To celebrate the International Year of Pulses, author and UN pulse ambassador Jenny Chandler explores these nutritional powerhouses and shares her tips on how best to prepare them. This month: chickpeas
In Britain, chickpeas are undoubtedly one of the most popular of all the legume family. Nowadays, you’re as likely to find hummus in a kid’s lunch box as you are ham or cheddar, and yet many children don’t even realise that they’re eating a pulse.
Native to the arid Middle East, chickpeas have been cultivated for about 9,000 years. Today they’re a staple food in a band of countries stretching from north Africa through the Levant to east India; the Italians, Spanish and southern French love their chickpeas too. Such an incredible spread of cooking cultures has given us literally thousands of dishes where chickpeas play the starring role, supping up the different flavours beautifully.
The pale, creamy kabuli chickpea grown in Europe and the Middle East is the most popular type outside of India where the much tougher, dark brown desai variety (also known as Bengal gram) is king. We tend to pick up a packet or can without even thinking about the different chickpeas on offer, but if you can track down some of the giant Spanish ones (often known as garbanzos lechosos) they have the most fabulous creamy texture.
The huge versatility of chickpeas is why I’ll often cook up a huge pot to store in the fridge and use over a few days (see below if you need a few cooking tips). My family love legumes (lucky, since I subjected them to well over a year’s worth of recipe testing while writing my book), but would certainly rebel if I served up a similar dish day after day.
My chickpeas are like chameleons; they seem to take on an entirely different character with each dish I cook. I love to go down the northern Indian route with a classic chana masala—this aromatic curry is an absolute corker if you use a good garam masala spice mix and finish off with a sprinkle of amchur, the sour green mango powder that gives the entire dish a fresh assertive flavour.
The next day, a Tuscan soup cooked in good chicken broth with garlic, rosemary and lemon would allow the smooth, creamy quality of blended chickpeas to shine. Whilst I was at it I could whizz up some more of the chickpeas for a classic hummus to go into a sandwich for the following day’s lunch.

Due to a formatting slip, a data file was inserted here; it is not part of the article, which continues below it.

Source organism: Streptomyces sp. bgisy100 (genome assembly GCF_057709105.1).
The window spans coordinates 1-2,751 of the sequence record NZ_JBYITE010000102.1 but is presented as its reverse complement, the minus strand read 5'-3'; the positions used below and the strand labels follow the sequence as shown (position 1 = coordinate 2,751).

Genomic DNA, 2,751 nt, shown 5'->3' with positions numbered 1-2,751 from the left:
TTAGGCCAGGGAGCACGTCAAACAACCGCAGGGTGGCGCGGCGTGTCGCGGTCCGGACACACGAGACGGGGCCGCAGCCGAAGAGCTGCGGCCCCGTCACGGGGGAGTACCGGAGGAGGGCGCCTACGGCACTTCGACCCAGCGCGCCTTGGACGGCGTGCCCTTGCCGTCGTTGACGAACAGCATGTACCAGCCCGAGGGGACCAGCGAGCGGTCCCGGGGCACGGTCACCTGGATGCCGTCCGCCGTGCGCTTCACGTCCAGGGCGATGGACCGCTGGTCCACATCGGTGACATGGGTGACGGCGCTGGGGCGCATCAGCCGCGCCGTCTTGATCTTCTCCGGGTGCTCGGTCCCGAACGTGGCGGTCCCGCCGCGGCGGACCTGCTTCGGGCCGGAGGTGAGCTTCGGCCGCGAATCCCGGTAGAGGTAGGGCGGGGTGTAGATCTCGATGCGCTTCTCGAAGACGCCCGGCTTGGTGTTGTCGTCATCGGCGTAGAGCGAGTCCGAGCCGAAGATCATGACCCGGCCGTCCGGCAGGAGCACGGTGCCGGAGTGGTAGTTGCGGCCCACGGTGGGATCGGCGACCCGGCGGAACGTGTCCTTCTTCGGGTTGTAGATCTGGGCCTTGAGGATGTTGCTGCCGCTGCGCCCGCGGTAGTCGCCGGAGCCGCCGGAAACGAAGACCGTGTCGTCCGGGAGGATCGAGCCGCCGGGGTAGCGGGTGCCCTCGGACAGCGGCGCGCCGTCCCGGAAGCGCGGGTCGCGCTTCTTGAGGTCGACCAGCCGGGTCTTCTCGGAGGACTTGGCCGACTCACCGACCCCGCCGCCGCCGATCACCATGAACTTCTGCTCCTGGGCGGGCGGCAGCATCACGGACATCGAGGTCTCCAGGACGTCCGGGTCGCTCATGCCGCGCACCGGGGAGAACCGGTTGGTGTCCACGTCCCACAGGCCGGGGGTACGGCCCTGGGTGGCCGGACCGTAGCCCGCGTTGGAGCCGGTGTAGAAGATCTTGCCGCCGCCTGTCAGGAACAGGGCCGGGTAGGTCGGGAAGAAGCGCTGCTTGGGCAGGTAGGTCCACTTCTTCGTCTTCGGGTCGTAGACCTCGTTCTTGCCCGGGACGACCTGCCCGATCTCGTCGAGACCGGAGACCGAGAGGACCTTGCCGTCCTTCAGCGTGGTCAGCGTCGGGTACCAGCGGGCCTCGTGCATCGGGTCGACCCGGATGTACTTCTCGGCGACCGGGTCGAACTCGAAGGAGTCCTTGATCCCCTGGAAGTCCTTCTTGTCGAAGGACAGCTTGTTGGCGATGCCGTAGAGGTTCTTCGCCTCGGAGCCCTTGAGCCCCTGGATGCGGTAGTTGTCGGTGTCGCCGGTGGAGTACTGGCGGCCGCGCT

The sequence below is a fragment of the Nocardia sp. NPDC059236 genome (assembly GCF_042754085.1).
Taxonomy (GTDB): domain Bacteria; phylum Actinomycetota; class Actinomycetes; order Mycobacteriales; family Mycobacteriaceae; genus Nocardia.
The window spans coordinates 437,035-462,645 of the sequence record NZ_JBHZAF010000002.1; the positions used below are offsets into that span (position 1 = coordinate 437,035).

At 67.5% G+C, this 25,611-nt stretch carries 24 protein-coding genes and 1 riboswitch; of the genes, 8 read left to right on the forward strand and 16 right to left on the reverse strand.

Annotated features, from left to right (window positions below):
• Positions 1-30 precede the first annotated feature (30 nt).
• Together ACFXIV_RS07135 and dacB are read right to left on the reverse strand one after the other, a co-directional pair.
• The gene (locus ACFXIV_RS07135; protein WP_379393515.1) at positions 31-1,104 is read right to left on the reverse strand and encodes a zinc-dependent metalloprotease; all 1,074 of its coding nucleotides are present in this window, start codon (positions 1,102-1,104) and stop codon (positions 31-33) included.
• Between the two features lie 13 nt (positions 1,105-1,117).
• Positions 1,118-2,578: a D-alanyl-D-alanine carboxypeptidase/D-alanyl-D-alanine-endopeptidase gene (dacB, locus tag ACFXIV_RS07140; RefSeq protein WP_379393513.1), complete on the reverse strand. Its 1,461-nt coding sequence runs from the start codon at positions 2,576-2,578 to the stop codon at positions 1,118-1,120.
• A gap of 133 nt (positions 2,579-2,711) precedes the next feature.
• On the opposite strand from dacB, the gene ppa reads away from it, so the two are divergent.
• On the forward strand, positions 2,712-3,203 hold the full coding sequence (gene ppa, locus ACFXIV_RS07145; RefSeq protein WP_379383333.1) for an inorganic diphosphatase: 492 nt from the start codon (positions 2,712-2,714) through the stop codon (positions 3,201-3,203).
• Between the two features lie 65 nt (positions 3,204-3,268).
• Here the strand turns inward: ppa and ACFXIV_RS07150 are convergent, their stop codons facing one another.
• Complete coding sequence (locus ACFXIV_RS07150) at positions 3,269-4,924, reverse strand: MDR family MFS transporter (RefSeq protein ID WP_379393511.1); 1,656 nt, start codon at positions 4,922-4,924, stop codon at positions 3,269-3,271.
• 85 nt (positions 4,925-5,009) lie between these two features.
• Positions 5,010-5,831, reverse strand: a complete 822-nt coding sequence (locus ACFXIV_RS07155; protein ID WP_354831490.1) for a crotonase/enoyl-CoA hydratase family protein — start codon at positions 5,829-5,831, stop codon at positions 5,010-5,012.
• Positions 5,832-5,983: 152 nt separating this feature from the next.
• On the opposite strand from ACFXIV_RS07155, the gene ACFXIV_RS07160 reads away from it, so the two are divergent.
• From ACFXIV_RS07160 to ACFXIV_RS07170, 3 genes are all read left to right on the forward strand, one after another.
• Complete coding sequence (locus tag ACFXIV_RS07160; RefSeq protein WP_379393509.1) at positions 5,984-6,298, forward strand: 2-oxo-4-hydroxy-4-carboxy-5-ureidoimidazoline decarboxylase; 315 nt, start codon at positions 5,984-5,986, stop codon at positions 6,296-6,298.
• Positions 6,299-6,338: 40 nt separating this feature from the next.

Day four may be time for a spot of meat, and a simple Spanish cazuela with plenty of chorizo and peppers is always a winner. I could even steam a fillet of fresh hake or cod on the top. Any leftover chickpeas could be bagged up for the freezer to throw into a stew or soup, or toss into a tray of roasted veg at a later date. Husband and daughter won’t even have noticed that they’ve been on a chickpea run for most of the week.
When we talk about chickpeas we’re usually referring to the dried pulse, but fresh, lime-green chickpeas are available once in a while too, fabulous eaten like edamame straight from the pod. Another incarnation of the chickpea is the flour, known as gram flour or besan in India. You’ve probably eaten it unknowingly in bhajis and pakora or delicious airy pudla pancakes. The southern French and Italians have their versions of the pancake too, bigger and thicker and known as socca or farinata. Smaller fritters named panisse or panelle are popular too and definitely worth experimenting with. And, of course if you’re after a tasty gluten-free thickener for sauces, soups, curries or stews then gram flour is the answer. The chickpea is the ultimate multitasker.
I’d never be without a stock of chickpeas in my kitchen, be they tinned, dried, fresh or ground. There’s always a great dish around the corner and this meal in a bowl from Tunisia is definitely in my top 10.